Daily Lenten Devotional – March 30, 2020

To the Church in Exile,

The peace of Christ be with you. Our daily lectionary reading is from Exodus 4. The Lord Yahweh has seen the misery of the Israelites, heard their cries, and knows their suffering. From the burning bush, Yahweh has called Moses to deliver them out of the hand of the Egyptians. Moses is hesitant to take on the role and conversation ensues. We pick it up as God is getting rather testy with the resistant prophet:

But Moses said to the LORD, “O my Lord, I have never been eloquent, neither in the past nor even now that you have spoken to your servant; but I am slow of speech and slow of tongue.” 11Then the LORD said to him, “Who gives speech to mortals? Who makes them mute or deaf, seeing or blind? Is it not I, the LORD? 12Now go, and I will be with your mouth and teach you what you are to speak.” 13But he said, “O my Lord, please send someone else.” 14Then the anger of the LORD was kindled against Moses and he said, “What of your brother Aaron, the Levite? I know that he can speak fluently; even now he is coming out to meet you, and when he sees you his heart will be glad. 15You shall speak to him and put the words in his mouth; and I will be with your mouth and with his mouth and will teach you what you shall do. 16He indeed shall speak for you to the people; he shall serve as a mouth for you, and you shall serve as God for him. 17Take in your hand this staff, with which you shall perform the signs.”

This story teaches us about leadership. Leadership in God’s story is about humility. It’s about what God can do through you not what you can do on your own with God’s badge of approval. It’s about teamwork. Aaron joins the team and together these brothers will be what God needs them to be.   ​

That the brothers go with God is more important than going with their own schemes, smarts, and speaking skills. “Who gives speech to mortals?  Who makes the mute or deaf, seeing or blind? Is it not I, the Lord?” It’s not really about Moses at all. Again, it’s all about God. “Now go, and I will be with your mouth and teach you what you are to speak.”​

One thing about America in this season, is that there is a winnowing of leaders. Look around you. Real leaders are like Moses and then there are the anti-leaders. The real leader is humble while the anti-leader grandstands. The real leader is about the task; the anti-leader is about themselves. The anti-leader is about placing blame onto someone else; the real leader doesn’t place blame but bears the pain.​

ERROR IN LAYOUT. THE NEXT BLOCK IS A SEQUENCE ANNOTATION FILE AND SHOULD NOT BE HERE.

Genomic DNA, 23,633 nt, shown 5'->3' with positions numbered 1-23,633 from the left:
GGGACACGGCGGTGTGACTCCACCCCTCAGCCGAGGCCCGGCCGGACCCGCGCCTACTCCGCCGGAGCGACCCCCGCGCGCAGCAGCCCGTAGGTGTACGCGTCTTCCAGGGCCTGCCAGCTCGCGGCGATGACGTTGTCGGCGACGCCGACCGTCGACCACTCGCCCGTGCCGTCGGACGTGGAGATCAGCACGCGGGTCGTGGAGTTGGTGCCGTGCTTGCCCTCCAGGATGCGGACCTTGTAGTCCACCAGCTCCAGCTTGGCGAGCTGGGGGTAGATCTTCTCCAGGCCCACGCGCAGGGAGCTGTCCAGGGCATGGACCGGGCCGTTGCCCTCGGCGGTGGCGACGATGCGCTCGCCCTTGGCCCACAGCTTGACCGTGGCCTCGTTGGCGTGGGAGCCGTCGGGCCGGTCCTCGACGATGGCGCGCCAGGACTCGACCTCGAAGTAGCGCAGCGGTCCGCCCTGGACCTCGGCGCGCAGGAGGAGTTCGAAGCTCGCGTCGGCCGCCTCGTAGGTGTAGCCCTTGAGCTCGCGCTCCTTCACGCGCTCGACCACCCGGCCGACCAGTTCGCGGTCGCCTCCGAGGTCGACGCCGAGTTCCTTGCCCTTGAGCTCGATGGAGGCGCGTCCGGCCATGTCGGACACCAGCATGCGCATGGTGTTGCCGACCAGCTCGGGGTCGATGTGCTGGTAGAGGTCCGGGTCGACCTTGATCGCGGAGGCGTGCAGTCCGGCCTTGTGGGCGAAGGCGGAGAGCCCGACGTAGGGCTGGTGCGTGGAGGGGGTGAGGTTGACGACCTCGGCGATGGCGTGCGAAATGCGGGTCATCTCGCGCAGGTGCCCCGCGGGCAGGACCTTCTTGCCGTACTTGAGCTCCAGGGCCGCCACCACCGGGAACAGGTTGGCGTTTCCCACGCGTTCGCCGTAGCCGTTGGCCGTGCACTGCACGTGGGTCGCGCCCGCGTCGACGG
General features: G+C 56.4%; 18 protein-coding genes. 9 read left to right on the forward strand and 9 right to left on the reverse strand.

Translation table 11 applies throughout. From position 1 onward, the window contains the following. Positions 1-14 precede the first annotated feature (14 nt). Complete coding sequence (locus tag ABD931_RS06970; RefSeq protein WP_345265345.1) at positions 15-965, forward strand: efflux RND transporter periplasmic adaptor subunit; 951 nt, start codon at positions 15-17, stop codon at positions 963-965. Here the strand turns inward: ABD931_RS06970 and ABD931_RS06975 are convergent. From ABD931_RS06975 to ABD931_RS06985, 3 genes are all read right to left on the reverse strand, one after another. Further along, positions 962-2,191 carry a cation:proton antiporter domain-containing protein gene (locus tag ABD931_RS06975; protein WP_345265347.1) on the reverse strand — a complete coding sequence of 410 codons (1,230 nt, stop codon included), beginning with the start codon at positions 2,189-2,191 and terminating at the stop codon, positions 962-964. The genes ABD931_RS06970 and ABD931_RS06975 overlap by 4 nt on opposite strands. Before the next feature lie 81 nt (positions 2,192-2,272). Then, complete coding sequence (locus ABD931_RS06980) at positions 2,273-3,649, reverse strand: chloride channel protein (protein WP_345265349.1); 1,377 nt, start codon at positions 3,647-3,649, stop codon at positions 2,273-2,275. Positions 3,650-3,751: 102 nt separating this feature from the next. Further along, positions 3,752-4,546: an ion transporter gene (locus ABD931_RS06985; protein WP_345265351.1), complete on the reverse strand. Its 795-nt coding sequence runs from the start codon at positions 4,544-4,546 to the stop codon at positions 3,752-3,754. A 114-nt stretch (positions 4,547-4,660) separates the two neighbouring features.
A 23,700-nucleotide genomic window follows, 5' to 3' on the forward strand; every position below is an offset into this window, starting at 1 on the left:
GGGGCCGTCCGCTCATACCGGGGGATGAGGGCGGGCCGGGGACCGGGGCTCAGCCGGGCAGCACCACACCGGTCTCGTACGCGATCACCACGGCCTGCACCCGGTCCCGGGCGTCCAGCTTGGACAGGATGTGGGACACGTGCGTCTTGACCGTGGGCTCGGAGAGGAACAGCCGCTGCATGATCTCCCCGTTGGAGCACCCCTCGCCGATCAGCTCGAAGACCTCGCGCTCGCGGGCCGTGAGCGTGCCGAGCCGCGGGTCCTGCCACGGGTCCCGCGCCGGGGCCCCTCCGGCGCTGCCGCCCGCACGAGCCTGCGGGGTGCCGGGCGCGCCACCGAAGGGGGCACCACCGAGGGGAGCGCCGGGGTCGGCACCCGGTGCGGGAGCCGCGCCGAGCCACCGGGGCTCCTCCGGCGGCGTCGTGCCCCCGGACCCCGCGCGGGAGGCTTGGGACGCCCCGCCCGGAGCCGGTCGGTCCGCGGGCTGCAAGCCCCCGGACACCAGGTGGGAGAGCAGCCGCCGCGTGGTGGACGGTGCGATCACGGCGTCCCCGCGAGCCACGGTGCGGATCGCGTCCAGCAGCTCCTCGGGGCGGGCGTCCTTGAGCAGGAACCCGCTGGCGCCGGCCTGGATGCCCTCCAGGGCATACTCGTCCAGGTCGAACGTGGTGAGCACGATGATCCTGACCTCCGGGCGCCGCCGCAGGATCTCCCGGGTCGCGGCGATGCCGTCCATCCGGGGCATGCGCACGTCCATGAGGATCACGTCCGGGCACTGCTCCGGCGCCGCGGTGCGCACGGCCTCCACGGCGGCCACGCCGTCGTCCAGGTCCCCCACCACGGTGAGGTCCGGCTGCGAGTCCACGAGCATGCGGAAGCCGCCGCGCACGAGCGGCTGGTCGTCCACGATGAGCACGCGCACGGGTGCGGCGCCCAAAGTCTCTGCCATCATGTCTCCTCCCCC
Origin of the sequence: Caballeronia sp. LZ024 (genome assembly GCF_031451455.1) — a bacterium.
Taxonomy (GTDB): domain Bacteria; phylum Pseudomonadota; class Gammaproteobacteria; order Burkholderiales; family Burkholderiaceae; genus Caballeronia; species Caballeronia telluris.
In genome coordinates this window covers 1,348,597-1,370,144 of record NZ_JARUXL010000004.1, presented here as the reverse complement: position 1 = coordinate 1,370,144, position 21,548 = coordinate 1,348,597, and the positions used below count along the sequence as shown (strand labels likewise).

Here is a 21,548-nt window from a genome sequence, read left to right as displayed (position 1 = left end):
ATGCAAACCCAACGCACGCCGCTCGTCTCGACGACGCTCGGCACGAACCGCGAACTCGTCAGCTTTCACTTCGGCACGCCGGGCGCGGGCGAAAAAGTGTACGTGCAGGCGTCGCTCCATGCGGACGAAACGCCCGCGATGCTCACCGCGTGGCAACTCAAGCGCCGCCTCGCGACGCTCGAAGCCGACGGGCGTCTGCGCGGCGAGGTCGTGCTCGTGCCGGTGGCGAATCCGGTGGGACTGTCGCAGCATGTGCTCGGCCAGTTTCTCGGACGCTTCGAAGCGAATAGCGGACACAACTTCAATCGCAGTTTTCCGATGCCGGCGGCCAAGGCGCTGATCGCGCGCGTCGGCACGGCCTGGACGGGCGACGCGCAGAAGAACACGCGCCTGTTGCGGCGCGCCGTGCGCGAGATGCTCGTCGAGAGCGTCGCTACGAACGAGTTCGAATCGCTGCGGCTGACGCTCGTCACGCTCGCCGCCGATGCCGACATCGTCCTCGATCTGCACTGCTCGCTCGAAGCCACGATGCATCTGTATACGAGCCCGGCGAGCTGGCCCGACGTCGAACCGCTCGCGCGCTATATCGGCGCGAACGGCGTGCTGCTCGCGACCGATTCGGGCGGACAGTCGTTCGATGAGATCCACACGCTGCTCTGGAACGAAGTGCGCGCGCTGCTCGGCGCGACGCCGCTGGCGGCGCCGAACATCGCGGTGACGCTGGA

I think this story also elevates the reality that leadership so often is generated not by self or choice, but by the crisis.​

I have so often been one to shirk from leadership. However, I think the beginning of leadership for me began way back during spring 1996. In the fourth week of Lent, the moderator of the Deacon Board at the church I served as pastor and our main choir soloist was diagnosed with inoperable lung cancer. A few days later my father died. Two weeks after that, just ten hours before Easter services, the former and founding pastor of our church died suddenly at age sixty-three. That Easter evening a forty-one-year-old mother of two had a cardiac arrest while swimming in a pool.  She was pronounced dead four days later when her family took her off life support. In that two-year period, in a church half the size of Bethany, I buried five parents all thirty-eight to forty-two years of age. I barely knew what I was doing, but there was immense communal grief, serious theological questioning, and I was there.   

Was I good at this? I don’t know. Was I eloquent of speech? Sometimes. What I do know is that God was present in powerful ways and I did not get in the way too much. I used the staff God had given me. I was an instrument.  ​

Moses teaches us to be an instrument.​

What is this dark season asking of you? Where has God placed you? How does God want to use you? Moses didn’t have all the assets, but he was there, and he had this God. You do too. And what you don’t have in terms of skill set, someone in your company, school, neighborhood, family does. Pay attention to the Aarons sent your way. And remember, you go nowhere by accident, but wherever you go, God is sending you… and, above all, is with you.​

Lord God, almighty and everlasting Father, you have brought me in safety to this new day: Preserve me by your mighty power, that I may not fall into sin, nor be overcome by adversity; and in all I do direct me to the fulfilling of your purpose, through Jesus Christ my Lord.  Amen.

Peace in Christ,


Doug Kelly, Senior Pastor
Bethany Presbyterian Church
(206) 284-2222, x11

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